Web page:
One of David’s first acts was to strike a blow for practical conservation by demolishing the rubbish chute down which all waste had been thrown into the sea. This was a substantial structure made of old railway lines and timber and required serious effort to remove. The job was done with explosives by the army as part of the Military Aid to the Civil Community Scheme. Bill was on one of his periodic visits and helping out when he got clouted on the head by a lump of concrete. He recalled staggering semi-conscious from the top of the cliff through the kitchen door, covered in blood and being told by an irate cook to stop bleeding all over the bloody floor.

I first met Bill in 1986 when I was a new marine ecology tutor and he was on a year’s sabbatical based at Dale Fort and spent largely touring around Britain and Europe campaigning strenuously for marine conservation. I completed my PhD that year and he generously offered to read it and give me some pointers before the viva. He kept it for a couple of weeks and returned it to me with a thick sheaf of clinically precise notes in which picked various aspects apart and (more importantly for me at the time) he talked me through it all and advised me how to defend various points. I shall always be grateful for his kindness and I still have his hand-written notes.

Towards the end of that year Bill probably saved Dale Fort. We were pioneering a Christmas field course, which featured massive log fires (there was no central heating then). One of my jobs was to keep the fires roaring, pretty much day and night. I wandered into the library early one morning to find it full of smoke. Some unknown person had overloaded the grate and a burning log had rolled off and set alight the wooden fender around the fireplace. Before I could react, Bill sprinted in through the smoke bearing a jug of water, he emptied it over the fender and disappeared in a cloud of steam as the flames were doused. Later that morning the course members went for a walk with David.  Bill and I took a break to sit in front of the (back under control) library fire for half an hour to howl with laughter at a old Goon Show on Radio 4.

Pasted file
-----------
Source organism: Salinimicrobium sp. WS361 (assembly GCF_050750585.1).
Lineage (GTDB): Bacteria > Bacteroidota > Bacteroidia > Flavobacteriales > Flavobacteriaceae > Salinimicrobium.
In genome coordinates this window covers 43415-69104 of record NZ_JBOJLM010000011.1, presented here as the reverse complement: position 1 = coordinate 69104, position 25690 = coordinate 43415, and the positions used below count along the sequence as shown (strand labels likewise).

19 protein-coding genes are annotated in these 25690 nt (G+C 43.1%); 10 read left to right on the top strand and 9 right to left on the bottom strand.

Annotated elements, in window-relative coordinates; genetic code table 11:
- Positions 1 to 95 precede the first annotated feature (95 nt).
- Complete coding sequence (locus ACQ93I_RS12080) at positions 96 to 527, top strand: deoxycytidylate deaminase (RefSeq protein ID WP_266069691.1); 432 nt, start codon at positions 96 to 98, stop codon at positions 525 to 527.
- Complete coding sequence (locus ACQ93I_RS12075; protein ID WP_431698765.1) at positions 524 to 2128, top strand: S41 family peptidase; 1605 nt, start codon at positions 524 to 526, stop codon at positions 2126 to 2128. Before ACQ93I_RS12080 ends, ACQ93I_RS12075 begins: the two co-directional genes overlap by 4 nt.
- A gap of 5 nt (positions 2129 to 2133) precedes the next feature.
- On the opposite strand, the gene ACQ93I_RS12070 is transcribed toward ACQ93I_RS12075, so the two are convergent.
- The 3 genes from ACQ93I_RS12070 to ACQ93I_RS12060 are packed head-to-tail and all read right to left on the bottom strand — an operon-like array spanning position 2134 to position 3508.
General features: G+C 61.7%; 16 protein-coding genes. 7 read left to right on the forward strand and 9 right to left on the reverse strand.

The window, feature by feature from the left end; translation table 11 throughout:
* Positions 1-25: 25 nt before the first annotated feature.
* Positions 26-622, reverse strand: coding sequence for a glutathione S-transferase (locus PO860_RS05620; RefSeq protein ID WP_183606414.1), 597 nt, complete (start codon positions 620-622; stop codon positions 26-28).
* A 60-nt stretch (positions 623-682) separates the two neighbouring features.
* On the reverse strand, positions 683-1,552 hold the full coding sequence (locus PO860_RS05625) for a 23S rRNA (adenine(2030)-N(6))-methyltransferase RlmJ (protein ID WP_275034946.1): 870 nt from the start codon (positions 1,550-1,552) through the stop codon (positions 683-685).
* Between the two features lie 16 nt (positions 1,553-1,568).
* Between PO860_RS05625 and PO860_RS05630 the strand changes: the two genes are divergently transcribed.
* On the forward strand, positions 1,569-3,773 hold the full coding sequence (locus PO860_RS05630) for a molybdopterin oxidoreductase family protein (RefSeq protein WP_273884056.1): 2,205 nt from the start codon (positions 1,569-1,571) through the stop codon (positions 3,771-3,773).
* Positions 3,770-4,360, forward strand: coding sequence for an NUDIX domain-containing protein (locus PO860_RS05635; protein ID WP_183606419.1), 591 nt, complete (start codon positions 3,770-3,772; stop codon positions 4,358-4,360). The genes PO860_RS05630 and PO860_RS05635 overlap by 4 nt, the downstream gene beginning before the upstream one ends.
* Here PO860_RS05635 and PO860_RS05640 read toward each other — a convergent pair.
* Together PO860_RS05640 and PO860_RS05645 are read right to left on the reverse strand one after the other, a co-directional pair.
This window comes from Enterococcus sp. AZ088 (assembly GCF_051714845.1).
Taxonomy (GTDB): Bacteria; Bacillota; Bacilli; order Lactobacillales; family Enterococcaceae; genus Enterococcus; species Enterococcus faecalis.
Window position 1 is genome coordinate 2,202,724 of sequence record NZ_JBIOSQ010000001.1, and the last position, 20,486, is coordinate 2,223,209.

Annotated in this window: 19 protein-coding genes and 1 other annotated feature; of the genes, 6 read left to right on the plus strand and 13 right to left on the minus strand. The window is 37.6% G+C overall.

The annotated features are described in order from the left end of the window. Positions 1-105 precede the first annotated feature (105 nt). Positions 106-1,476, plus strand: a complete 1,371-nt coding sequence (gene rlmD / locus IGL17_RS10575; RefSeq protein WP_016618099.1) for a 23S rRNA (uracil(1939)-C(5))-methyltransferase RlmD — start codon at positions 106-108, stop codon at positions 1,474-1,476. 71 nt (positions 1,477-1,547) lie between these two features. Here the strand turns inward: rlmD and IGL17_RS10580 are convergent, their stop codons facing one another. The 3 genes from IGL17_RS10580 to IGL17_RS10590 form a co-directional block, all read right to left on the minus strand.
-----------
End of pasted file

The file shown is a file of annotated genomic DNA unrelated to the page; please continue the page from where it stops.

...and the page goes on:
At that time my intent was to leave Dale Fort after 2 years and get a “proper job”. Bill gave me a long talk about the differences between a job’s seeming status and its importance. It took him a while but eventually even I realised what he was talking about. How could anyone who purported to care about ecology, science and marine conservation, turn their back on the opportunity I had been given?  It worked, because half lifetime later, I’m still here, still learning and I’m still trying my best to promulgate Environmental Understanding for All, what’s more I’m still enjoying it. So thank you Bill.

I last saw him in 2007 on what was to become his final visit to Dale Fort. By this time even he had acknowledged that he was not as agile as he used to be. He asked if I would help him down onto Dale Point to collect his limpet samples. Needless to say he didn’t really need my help at all but it was a privilege to be there. I was also privileged to hear a great truth dispensed in the most amusing way I can imagine. “Is that OK Bill?” I asked (having collected a sample for him). “Let me check Steve” he said “because after all, limpets are my f*****g business”.

He will be much missed.

 

 

 

 

 

 

 

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3 11 2015